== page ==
In 2018, an incredibly vulnerable, tiny patient, named William, was born at Jefferson via an emergency C-section at 17 weeks premature, 23 weeks gestation.
In 2018, an incredibly vulnerable, tiny patient, named William, was born at Jefferson via an emergency C-section at 17 weeks premature, 23 weeks gestation. He weighed only 1 lb. 4.9oz. For 85 days, he survived with the support of a ventilator in the womb-like atmosphere of a highly technical incubator with the help of countless IV fluids and breastmilk through a feeding tube.
With the knowledge that developmental care can decrease the length of hospital stay and improve long-term outcomes of premature and critically ill infants, William’s medical team recognized the importance of collaborating with neonatal occupational and physical therapists to provide supportive care to reduce infant stress. He endured numerous tests, blood transfusions, laser eye surgery in an effort to save his eyesight, hernia surgery, and a host of other examinations and treatments.
Thankfully, William responded beautifully to the therapy. As he grew, he was able to tolerate increased handling and movement for motor and sensory-based interventions designed to promote achievement of typical developmental skills and motor patterns. His parents embraced this approach to care and participated in his therapy sessions on a regular basis, allowing them to be fully engaged in the process, and to be able to touch, hold, and care for William.
Despite all of the obstacles William had to overcome since birth, he not only survived, but thrived. After six months in Jefferson’s Intensive Care Nursery (ICN), he was able to go home with his family.
William celebrated his second birthday this January, and continues to live a happy life with his older brother and sister, Matthew and Olivia.
“He is just about the happiest little guy you could meet,” says William’s mother, Jessica Getty. “He’s quite smart and very curious. We are incredibly proud of our 23-week miracle.”
Recently, William was diagnosed with cerebral palsy, which is not uncommon for babies born prematurely. He receives occupational therapy, physical therapy and speech/feeding therapy twice a week through Nemours duPont Pediatrics, as well as in-home services provided by Early Intervention.
“We are doing all we can to ensure that William reaches his full potential. His diagnosis does not make him any less of a success story,” says Jessica. “In fact, had I delivered at our local hospital there would be no story to tell, because William would not be here.”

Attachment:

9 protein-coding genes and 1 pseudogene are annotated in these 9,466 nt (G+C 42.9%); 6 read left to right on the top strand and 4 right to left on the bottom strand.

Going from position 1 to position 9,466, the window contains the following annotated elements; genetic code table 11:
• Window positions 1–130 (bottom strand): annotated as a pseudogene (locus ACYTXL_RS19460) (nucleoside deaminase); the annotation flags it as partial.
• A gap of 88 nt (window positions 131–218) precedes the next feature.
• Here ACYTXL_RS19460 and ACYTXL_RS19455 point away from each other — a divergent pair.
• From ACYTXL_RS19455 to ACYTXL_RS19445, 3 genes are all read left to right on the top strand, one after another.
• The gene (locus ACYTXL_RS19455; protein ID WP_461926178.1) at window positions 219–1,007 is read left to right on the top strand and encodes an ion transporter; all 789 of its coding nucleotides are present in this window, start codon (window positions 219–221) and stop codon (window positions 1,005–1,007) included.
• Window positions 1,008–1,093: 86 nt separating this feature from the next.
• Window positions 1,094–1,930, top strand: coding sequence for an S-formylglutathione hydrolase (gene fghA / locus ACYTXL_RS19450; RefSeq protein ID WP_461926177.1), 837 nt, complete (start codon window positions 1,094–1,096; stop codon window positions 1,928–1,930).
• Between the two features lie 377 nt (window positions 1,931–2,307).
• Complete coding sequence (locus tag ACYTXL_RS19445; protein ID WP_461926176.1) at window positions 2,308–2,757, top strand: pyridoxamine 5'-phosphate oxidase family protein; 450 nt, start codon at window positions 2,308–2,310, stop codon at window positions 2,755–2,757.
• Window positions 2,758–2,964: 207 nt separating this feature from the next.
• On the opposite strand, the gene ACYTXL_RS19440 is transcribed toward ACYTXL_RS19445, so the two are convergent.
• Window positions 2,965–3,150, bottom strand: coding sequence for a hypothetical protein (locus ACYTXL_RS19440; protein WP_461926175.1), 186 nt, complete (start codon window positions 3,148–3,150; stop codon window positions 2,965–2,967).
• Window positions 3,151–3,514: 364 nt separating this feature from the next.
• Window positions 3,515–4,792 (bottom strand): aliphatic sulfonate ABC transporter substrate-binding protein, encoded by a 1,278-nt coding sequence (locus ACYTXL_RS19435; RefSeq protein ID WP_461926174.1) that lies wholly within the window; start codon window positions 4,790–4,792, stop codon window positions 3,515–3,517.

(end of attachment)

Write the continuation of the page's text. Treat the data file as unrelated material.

You see, the Getty’s local hospital only considers pregnancies viable at 24 weeks or later. Had William been born there, they would not have resuscitated him as Jefferson did.
“I’m fairly confident had we not found ourselves at Jefferson for our complicated delivery, I would not be here either,” says Jessica. “We are forever indebted to Dr. Jason Baxter, who delivered William, and the team of doctors, nurses and various therapists who cared for him along the way.”
The ICN at Jefferson is a Level III Neonatal Intensive Care Unit that provides advanced care and treatment every day for babies born with a variety of conditions. Due to complications at birth and extended hospitalizations, which can negatively influence the developing brain, many infants in the ICN are at-risk for developmental delays following their discharge home.
In order to prevent the short and long-term developmental delays/disabilities often associated with premature and medically fragile infants, developmental supportive care is the standard of care for all infants in the Jefferson ICN. Developmental care is a family-centered, evidence-based approach to the care of high-risk infants that supports neurodevelopment by minimizing infant stress and providing an optimal environment for each infant.
This particular type of care requires the effort of a multidisciplinary team of professionals, speech-language pathologists, neonatologists, nurse practitioners, residents, neonatal nurses, respiratory therapists, pharmacists, social workers, case managers, child-life specialists, and physical and occupational therapists, along with experts from Nemours duPont Pediatrics.
“…we are hopeful that he will continue to surprise us by defying the odds stacked against him. He teaches us so much about patience & resilience.”
— Jessica Getty
The commitment of all the team members and their developmental care approach were significant contributing factors to the survival of William and his positive outcome.
According to mom, William is learning new words every day, along with beginning to sit up independently. He will soon be starting intensive therapy at Nemours duPont Pediatrics, where he will spend three days a week for 8 – 10 weeks.
“William has been a surprise, every step of the way – from his conception, his very scary birth at just 23 weeks, his six month ICN stay and now his cerebral palsy diagnosis,” says Jessica. “But we are hopeful that he will continue to surprise us by defying the odds stacked against him. He teaches us so much about patience & resilience.”